Yes, parkrun fucking well fucked up my fucking challenge that I’d been fucking looking forward to for fucking weeks.

*Non-sweary bit*

In case you don’t know what my challenge was, I’d challenged myself to run my local parkrun at 9am, then get to the gym in time to do a spin class at 10am. Although there are only two miles between the park and gym, given how slow I am at a) running; and b) cycling, an hour – although not impossible – would be cutting it fine but, as long as the parkrun started on time, my challenge would be completed successfully and I could spend the rest of Saturday walking around saying things like, ‘yay, go me and my successfully completed challenges’.

*End of non-sweary bit*

But, did it start on time? OF COURSE IT FUCKING DIDN’T. I got to the park with plenty of time to spare but the introductory talk thing didn’t start until 9:05 and instead of just getting on with it and starting the run, the bloke started doing the crappy clapping everyone thing and so I thought fuck it, this is going to go on for at least another five minutes, I’m going to the gym, as I don’t want to miss spin and so I fucked off from the stupid fucking parkrun and went to the gym and went on the rowing machine and treadmill instead before going to spin.

Stupid fucking parkrun fucking up my fucking challenge.



Running: 0 miles because stupid fucking parkrun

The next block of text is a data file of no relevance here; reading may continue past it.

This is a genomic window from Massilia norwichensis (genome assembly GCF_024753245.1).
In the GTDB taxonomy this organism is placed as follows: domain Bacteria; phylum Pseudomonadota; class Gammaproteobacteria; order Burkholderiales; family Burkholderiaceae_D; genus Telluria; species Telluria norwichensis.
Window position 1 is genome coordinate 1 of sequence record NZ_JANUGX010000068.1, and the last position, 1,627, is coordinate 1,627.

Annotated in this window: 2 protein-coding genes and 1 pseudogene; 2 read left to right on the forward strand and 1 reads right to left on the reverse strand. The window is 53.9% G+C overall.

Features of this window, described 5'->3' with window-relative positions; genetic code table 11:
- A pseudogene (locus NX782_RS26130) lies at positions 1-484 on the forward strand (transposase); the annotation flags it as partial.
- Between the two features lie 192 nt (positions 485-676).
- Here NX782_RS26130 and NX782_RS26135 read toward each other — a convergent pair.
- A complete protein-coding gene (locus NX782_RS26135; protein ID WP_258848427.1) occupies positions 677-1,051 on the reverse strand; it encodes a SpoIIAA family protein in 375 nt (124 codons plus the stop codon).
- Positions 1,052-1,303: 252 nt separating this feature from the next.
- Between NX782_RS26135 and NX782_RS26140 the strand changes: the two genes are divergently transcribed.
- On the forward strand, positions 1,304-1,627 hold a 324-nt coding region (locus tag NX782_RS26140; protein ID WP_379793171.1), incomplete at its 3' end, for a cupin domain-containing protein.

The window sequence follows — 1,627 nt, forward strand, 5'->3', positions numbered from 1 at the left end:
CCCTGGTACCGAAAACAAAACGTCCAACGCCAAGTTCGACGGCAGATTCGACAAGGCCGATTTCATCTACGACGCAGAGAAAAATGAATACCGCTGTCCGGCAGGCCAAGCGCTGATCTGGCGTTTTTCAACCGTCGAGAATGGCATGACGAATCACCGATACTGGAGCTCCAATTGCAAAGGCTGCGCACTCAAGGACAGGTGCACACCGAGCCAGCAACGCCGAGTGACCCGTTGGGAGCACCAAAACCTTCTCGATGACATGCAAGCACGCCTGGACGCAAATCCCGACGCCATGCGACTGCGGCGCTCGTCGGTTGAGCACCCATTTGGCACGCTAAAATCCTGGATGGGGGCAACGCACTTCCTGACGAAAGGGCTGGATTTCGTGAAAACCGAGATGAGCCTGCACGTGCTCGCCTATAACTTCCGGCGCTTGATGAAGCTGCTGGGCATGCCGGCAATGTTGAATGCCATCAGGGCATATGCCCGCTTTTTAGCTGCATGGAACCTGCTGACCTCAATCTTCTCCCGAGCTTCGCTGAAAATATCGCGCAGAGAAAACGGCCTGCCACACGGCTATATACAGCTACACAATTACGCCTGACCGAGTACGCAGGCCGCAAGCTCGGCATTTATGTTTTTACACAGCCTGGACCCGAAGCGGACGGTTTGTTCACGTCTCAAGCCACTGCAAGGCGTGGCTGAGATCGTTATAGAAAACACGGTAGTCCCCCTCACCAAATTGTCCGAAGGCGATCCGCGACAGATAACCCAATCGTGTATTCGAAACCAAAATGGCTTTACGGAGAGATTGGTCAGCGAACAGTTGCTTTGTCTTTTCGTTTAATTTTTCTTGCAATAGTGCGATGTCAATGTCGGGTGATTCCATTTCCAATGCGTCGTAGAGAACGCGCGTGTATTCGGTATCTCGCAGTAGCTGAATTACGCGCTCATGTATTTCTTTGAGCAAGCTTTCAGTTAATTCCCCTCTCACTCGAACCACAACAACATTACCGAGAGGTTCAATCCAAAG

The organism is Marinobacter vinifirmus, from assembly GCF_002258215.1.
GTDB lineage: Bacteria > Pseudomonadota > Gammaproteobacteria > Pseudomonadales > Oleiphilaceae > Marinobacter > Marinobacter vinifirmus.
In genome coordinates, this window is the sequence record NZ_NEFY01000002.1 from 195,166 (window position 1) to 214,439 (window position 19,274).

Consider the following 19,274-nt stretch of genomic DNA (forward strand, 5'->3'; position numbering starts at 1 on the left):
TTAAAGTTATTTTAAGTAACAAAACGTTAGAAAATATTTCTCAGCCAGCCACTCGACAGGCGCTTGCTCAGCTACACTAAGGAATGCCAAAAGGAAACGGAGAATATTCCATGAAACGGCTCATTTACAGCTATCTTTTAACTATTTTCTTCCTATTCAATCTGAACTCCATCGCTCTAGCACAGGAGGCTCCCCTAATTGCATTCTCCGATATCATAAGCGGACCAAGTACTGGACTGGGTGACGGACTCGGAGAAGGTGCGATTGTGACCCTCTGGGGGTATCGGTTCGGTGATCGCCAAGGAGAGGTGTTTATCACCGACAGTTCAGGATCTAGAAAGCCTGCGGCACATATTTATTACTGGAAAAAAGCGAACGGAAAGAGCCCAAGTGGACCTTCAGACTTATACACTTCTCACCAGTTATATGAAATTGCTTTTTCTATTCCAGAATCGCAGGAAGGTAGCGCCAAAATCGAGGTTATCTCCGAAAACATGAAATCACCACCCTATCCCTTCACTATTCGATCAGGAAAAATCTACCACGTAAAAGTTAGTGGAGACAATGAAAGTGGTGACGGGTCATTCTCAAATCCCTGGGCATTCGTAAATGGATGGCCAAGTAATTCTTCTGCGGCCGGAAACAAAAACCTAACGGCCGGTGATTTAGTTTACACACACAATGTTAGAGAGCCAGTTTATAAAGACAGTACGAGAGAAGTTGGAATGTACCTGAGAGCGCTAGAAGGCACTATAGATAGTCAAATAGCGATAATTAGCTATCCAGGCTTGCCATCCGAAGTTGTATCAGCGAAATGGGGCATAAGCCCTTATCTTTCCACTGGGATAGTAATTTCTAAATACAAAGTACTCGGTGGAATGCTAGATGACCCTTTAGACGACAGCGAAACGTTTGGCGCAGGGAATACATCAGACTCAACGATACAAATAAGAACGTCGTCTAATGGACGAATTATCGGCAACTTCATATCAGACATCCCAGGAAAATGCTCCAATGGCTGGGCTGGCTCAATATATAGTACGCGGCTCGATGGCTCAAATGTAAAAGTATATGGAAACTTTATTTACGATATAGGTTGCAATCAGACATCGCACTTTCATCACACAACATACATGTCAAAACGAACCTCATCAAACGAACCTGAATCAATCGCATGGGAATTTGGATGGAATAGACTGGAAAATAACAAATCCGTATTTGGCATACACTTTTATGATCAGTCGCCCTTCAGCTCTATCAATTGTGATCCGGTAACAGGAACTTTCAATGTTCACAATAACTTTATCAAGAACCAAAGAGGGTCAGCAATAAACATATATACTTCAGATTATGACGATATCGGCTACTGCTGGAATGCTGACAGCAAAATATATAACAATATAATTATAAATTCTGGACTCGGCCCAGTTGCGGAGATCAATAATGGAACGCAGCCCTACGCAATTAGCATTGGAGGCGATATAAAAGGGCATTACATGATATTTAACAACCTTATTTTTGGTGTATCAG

Challenges completed successfully: 0 because stupid fucking parkrun
Cycling: 4 pointless miles because stupid fucking parkrun
Rowing machine: 15 minutes because stupid fucking parkrun
Treadmill: 15 minutes because stupid fucking parkrun
Spin: 45 minutes. Yay for spin

Helly Hansen Winter Duel

Six and a half years ago, Warriorwoman and I had a challenge within a challenge (sorry about the broken links to the pics). Salomon had asked us both to undertake personal running challenges and so we decided to make things more interesting by seeing who could complete their challenge first. My challenge was to run 100 miles in a month. I know that’s not many for some of you, but it was a lot to me then and I still haven’t run over 100 miles in a month since. Warriorwoman’s challenge was, I think, to run past each station on the Circle Line (this was when it was still a circle. Well, a loop, anyway).

I am far too much of a laydee and noble sportswoman to say who won that particular challenge (clue: IT WAS MEEEEEEEEEEEEEE) but now we’re having a rematch in the form of the Helly Hansen Winter Duel.

Participants in the duel download the app, sign up and the app will set you up with a duelling partner matched to the level of running you’re currently doing or you can choose a partner. I signed in with my Facebook account and there was Warriorwoman’s little face peeking out of my screen and as I think we’re probably on equal terms when it comes to fitness, laziness and can-I-be-arsed-to-go-out-for-a-run-ness, I challenged her to a duel, which she accepted.